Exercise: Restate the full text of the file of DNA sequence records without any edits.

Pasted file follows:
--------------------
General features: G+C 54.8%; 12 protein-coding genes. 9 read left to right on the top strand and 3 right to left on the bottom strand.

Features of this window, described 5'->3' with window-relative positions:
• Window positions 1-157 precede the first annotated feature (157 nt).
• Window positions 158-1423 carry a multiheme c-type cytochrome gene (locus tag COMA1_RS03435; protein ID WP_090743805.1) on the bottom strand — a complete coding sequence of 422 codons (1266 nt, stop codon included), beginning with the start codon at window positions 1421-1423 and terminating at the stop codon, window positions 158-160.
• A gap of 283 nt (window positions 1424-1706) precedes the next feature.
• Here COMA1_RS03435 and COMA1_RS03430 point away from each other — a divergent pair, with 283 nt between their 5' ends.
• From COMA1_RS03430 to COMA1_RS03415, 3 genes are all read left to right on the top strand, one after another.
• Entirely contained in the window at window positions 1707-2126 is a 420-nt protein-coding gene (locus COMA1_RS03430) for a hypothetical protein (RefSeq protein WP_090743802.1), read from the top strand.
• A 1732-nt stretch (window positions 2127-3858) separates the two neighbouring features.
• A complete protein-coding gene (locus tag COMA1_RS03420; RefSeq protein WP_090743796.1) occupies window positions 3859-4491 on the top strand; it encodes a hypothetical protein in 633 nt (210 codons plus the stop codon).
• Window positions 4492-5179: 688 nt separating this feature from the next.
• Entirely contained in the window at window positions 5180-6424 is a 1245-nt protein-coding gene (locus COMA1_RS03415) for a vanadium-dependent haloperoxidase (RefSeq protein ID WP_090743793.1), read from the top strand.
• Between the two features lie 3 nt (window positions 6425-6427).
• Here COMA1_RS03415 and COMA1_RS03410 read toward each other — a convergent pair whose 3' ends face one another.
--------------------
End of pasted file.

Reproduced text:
General features: G+C 54.8%; 12 protein-coding genes. 9 read left to right on the top strand and 3 right to left on the bottom strand.

Features of this window, described 5'->3' with window-relative positions:
• Window positions 1-157 precede the first annotated feature (157 nt).
• Window positions 158-1423 carry a multiheme c-type cytochrome gene (locus tag COMA1_RS03435; protein ID WP_090743805.1) on the bottom strand — a complete coding sequence of 422 codons (1266 nt, stop codon included), beginning with the start codon at window positions 1421-1423 and terminating at the stop codon, window positions 158-160.
• A gap of 283 nt (window positions 1424-1706) precedes the next feature.
• Here COMA1_RS03435 and COMA1_RS03430 point away from each other — a divergent pair, with 283 nt between their 5' ends.
• From COMA1_RS03430 to COMA1_RS03415, 3 genes are all read left to right on the top strand, one after another.
• Entirely contained in the window at window positions 1707-2126 is a 420-nt protein-coding gene (locus COMA1_RS03430) for a hypothetical protein (RefSeq protein WP_090743802.1), read from the top strand.
• A 1732-nt stretch (window positions 2127-3858) separates the two neighbouring features.
• A complete protein-coding gene (locus tag COMA1_RS03420; RefSeq protein WP_090743796.1) occupies window positions 3859-4491 on the top strand; it encodes a hypothetical protein in 633 nt (210 codons plus the stop codon).
• Window positions 4492-5179: 688 nt separating this feature from the next.
• Entirely contained in the window at window positions 5180-6424 is a 1245-nt protein-coding gene (locus COMA1_RS03415) for a vanadium-dependent haloperoxidase (RefSeq protein ID WP_090743793.1), read from the top strand.
• Between the two features lie 3 nt (window positions 6425-6427).
• Here COMA1_RS03415 and COMA1_RS03410 read toward each other — a convergent pair whose 3' ends face one another.